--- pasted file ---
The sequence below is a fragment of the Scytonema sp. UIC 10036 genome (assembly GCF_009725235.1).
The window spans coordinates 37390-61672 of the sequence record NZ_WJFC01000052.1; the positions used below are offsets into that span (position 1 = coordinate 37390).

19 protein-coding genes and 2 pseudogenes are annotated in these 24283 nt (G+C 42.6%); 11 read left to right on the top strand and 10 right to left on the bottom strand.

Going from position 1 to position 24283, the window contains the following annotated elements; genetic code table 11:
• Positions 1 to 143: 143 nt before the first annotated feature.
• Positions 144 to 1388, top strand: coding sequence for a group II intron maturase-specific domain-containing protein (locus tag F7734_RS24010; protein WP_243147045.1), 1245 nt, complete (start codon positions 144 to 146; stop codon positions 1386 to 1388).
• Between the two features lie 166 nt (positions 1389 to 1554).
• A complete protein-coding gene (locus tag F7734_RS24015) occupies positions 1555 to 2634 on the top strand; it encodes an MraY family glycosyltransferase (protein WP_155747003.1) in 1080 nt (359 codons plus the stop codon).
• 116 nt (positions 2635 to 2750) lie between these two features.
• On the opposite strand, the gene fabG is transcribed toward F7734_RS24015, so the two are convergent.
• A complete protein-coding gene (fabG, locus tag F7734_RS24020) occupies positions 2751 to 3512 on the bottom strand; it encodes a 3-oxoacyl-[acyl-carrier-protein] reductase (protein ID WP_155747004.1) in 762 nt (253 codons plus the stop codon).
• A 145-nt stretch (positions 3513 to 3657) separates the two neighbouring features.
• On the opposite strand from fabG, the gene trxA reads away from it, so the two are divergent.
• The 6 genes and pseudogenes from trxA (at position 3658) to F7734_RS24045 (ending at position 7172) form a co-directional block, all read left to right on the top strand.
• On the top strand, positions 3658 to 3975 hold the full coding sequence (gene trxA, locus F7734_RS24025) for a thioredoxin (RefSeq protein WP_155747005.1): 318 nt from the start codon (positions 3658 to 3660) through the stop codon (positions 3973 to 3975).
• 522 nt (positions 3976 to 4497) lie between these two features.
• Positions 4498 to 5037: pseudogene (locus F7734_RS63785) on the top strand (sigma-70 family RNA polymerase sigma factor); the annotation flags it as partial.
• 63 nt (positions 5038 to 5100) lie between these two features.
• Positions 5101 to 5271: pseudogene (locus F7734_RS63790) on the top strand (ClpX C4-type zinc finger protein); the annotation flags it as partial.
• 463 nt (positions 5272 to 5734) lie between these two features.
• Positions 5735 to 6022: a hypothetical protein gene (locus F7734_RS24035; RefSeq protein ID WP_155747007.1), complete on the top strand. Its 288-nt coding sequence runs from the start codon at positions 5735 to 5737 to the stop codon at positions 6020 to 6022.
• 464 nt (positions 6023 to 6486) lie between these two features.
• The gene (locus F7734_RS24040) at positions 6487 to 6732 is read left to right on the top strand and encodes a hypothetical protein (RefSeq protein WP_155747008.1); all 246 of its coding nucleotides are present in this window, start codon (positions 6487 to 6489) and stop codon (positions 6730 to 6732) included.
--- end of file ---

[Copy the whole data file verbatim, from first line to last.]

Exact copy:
The sequence below is a fragment of the Scytonema sp. UIC 10036 genome (assembly GCF_009725235.1).
The window spans coordinates 37390-61672 of the sequence record NZ_WJFC01000052.1; the positions used below are offsets into that span (position 1 = coordinate 37390).

19 protein-coding genes and 2 pseudogenes are annotated in these 24283 nt (G+C 42.6%); 11 read left to right on the top strand and 10 right to left on the bottom strand.

Going from position 1 to position 24283, the window contains the following annotated elements; genetic code table 11:
• Positions 1 to 143: 143 nt before the first annotated feature.
• Positions 144 to 1388, top strand: coding sequence for a group II intron maturase-specific domain-containing protein (locus tag F7734_RS24010; protein WP_243147045.1), 1245 nt, complete (start codon positions 144 to 146; stop codon positions 1386 to 1388).
• Between the two features lie 166 nt (positions 1389 to 1554).
• A complete protein-coding gene (locus tag F7734_RS24015) occupies positions 1555 to 2634 on the top strand; it encodes an MraY family glycosyltransferase (protein WP_155747003.1) in 1080 nt (359 codons plus the stop codon).
• 116 nt (positions 2635 to 2750) lie between these two features.
• On the opposite strand, the gene fabG is transcribed toward F7734_RS24015, so the two are convergent.
• A complete protein-coding gene (fabG, locus tag F7734_RS24020) occupies positions 2751 to 3512 on the bottom strand; it encodes a 3-oxoacyl-[acyl-carrier-protein] reductase (protein ID WP_155747004.1) in 762 nt (253 codons plus the stop codon).
• A 145-nt stretch (positions 3513 to 3657) separates the two neighbouring features.
• On the opposite strand from fabG, the gene trxA reads away from it, so the two are divergent.
• The 6 genes and pseudogenes from trxA (at position 3658) to F7734_RS24045 (ending at position 7172) form a co-directional block, all read left to right on the top strand.
• On the top strand, positions 3658 to 3975 hold the full coding sequence (gene trxA, locus F7734_RS24025) for a thioredoxin (RefSeq protein WP_155747005.1): 318 nt from the start codon (positions 3658 to 3660) through the stop codon (positions 3973 to 3975).
• 522 nt (positions 3976 to 4497) lie between these two features.
• Positions 4498 to 5037: pseudogene (locus F7734_RS63785) on the top strand (sigma-70 family RNA polymerase sigma factor); the annotation flags it as partial.
• 63 nt (positions 5038 to 5100) lie between these two features.
• Positions 5101 to 5271: pseudogene (locus F7734_RS63790) on the top strand (ClpX C4-type zinc finger protein); the annotation flags it as partial.
• 463 nt (positions 5272 to 5734) lie between these two features.
• Positions 5735 to 6022: a hypothetical protein gene (locus F7734_RS24035; RefSeq protein ID WP_155747007.1), complete on the top strand. Its 288-nt coding sequence runs from the start codon at positions 5735 to 5737 to the stop codon at positions 6020 to 6022.
• 464 nt (positions 6023 to 6486) lie between these two features.
• The gene (locus F7734_RS24040) at positions 6487 to 6732 is read left to right on the top strand and encodes a hypothetical protein (RefSeq protein WP_155747008.1); all 246 of its coding nucleotides are present in this window, start codon (positions 6487 to 6489) and stop codon (positions 6730 to 6732) included.